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March 4, 2016

Looking Back - From Beginning to End


Looking Back... In an effort to transfer my book journal entries over to this blog, I'm going to attempt to post (in chronological order) an entry every Friday. I may or may not add extra commentary to what I jotted down in these journals.



From Beginning to End: The Rituals of Our Lives by Robert Fulghum
Nonfiction
1995 Villard Books
Finished in February 1996
Rating: 4/5 (Very Good)




Publisher's Blurb:

Here is the book of a lifetime: a celebration of our everyday lives. Births, weddings, reunions, funerals: These are some of the events that Robert Fulghum explores in this powerful new work.

How we change--yet remain constant--from moment to moment, year to year, from one stage of life to another, is Fulghum's memorable theme in From Beginning to End. Here, America's most beloved philosopher and essayist teaches us how to address our personal transformations, large and small, with dignity, love, and acceptance. Whether they are public rituals, anything from weddings to sales meetings; private rituals, such as the saying of grace at a family dinner; or secret passages, such as one's personal greeting of the day, these habits and routines are sacred, as they bring structure and meaning to daily life, enriching who we are both individually and collectively. "Structure gives us a sense of security," Fulghum writes. "And that sense of security is the ground of meaning." In this book, Fulghum prepares us for the whole range of meaningful and spiritual journeys that we take from childhood to old age.

Filled with unforgettable anecdotes and practical advice, and replete with Fulghum's signature wit, wisdom, and sagacity, From Beginning to End is a book to cherish, savor, and return to again and again for all the days of our lives.

My Original Notes:

Not as humorous as his previous books, yet filled with wonderful anecdotes. Good examples of non-traditional weddings, baptisms and funeral ceremonies. Also, an excellent "how-to" list for getting things in order for your death. A great book for a parent to give to a child when they graduate from high school. Great reference section.

My Current Thoughts:

I doubt a high school graduate would appreciate this book, but maybe a college graduate could glean something from Fulghum's advice. 

It's been ages since I've read anything by Robert Fulghum. As I recall, I enjoyed All I Really Need to Know I Learned in Kindergarten (pub. 1988) and I'm fairly certain that I read It Was on Fire When I Lay Down on It and Uh-Oh, but I notice that I no longer own them, so I wonder if I didn't like them as much as his first book.

Thumbing through my copy of From Beginning to End, I see several topics that I'd like to revisit, so this book is going back on my shelf for a second reading.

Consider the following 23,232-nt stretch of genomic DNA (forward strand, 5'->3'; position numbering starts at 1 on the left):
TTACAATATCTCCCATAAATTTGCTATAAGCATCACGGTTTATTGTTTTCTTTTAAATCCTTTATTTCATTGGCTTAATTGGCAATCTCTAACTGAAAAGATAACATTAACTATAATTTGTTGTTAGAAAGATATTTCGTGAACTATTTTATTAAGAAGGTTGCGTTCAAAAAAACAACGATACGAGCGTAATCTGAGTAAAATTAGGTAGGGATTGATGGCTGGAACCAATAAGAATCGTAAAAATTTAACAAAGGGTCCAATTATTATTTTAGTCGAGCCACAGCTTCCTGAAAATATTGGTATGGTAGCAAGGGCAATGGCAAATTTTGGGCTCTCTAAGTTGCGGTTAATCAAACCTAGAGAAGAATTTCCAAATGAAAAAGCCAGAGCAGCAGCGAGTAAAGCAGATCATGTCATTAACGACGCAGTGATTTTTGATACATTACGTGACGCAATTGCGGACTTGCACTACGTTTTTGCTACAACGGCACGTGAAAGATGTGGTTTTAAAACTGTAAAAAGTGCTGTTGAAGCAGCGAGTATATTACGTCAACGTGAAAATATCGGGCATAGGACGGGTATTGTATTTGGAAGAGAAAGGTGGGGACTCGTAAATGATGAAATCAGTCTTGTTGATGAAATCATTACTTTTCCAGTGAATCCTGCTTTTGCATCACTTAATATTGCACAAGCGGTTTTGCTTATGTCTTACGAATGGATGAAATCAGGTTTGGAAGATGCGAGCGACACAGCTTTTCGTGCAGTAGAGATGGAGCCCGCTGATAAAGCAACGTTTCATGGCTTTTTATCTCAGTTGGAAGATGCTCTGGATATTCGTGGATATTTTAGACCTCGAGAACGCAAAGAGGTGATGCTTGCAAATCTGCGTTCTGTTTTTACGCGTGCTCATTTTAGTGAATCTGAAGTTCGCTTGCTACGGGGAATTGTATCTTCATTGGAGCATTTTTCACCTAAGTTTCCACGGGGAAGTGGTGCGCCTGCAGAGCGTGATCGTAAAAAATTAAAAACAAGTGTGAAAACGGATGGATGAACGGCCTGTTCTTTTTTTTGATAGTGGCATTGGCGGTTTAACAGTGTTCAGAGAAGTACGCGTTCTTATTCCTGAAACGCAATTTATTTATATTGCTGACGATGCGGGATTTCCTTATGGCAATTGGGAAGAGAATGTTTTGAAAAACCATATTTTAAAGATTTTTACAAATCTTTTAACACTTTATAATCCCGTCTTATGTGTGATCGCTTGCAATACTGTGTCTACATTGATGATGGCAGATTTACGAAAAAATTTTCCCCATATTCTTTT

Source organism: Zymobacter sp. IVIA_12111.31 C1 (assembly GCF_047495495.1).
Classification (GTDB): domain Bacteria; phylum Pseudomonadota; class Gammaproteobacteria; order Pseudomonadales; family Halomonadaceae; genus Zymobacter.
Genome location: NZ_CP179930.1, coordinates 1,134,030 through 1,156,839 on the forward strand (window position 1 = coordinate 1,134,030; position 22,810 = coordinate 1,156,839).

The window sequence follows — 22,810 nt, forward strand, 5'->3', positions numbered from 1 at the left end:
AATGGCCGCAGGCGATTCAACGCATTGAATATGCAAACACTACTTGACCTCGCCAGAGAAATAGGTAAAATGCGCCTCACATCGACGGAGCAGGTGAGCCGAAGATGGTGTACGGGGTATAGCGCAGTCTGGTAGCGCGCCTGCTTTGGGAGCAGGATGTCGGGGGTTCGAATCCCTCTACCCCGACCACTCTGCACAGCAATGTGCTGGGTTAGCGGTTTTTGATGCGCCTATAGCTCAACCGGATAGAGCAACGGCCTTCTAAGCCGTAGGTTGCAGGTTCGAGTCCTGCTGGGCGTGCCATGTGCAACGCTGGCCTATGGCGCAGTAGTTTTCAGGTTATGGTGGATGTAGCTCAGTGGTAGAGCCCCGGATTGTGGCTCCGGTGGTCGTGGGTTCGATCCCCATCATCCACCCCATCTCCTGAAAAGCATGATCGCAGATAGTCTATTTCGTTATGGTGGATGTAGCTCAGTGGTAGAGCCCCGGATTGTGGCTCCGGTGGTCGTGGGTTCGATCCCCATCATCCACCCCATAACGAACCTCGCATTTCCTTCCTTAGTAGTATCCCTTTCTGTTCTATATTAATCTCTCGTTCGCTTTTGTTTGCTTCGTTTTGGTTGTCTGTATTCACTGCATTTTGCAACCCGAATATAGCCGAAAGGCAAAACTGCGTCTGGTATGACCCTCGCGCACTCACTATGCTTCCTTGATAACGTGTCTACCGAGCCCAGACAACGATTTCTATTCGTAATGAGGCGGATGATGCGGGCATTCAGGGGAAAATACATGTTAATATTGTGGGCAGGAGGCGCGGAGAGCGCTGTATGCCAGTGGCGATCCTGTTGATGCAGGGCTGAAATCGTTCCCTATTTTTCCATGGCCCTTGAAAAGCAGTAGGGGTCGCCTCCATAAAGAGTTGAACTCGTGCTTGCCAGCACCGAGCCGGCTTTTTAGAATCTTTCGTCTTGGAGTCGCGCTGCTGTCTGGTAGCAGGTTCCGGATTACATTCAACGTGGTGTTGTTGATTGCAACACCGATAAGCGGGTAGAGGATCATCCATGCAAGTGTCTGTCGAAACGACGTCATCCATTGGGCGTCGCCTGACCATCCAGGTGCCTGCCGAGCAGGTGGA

About the Author (from his website):

Robert Fulghum was born in 1937, and grew up in Waco, Texas. In his youth he worked as a ditch-digger, newspaper carrier, ranch hand, and singing cowboy. After college and a brief career with IBM, he returned to graduate school to complete a degree in theology. For 22 years he served as a Unitarian parish minister in the Pacific Northwest.

During the same period he taught drawing, painting, and philosophy at the Lakeside School in Seattle. Fulghum is an accomplished painter and sculptor. He sings, and plays the guitar and mando-cello and was a founding member of the The Rock-Bottom Remainders–a rock and roll band of author-musicians. He is a member of The Beat Goes On Marching Band of Portland, Oregon, in which he plays cymbals and tambourine.

Robert Fulghum is married to the painter, Willow Bader. He lives part-time in Seattle, Washington, Moab, Utah, and in Kolymbari on the Greek island of Crete.

8 comments:

  1. I'm not sure I ever read any of his works, even the Kindergarten book. And I also don't think I knew he grew up in Waco. Hmmm.....

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    1. Hmmmm, perhaps you should give one of his books a try, Kay. Do you read essays? I wonder if his books feel dated or if I'd still appreciate them after all these years.

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  2. I have never even heard of this before. I haven't read any essays recently. Maybe it is time I should!

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    1. Well, I'm glad I started this weekly "Looking Back" post so I can introduce some of you to authors you've never heard of. :) I love essays and hope to some day reread one or two of his earlier books.

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  3. I don't think I've read any of his books and I had no idea he grew up in Waco, TX.

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    1. Iliana, I don't know how I got interested in his books, but they must've struck a chord with me since I read at least three of his collections of essays. I wonder if they've stood the test of time...

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  4. Isn't it amazing how our opinions about books can change over time? It's one of the reasons I'm fearful of rereading favorites - read from a different point in life, I'm sure my opinion might be different.

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    1. Lisa, I feel the same way about rereading favorites. I would hate to discover I don't have the same feelings about a book I loved after reading it a second time. However, I've reread Odd Thomas, Pope Joan and The Sparrow (to name a few that just came to me) and loved them just as much, if not more after the second reading.

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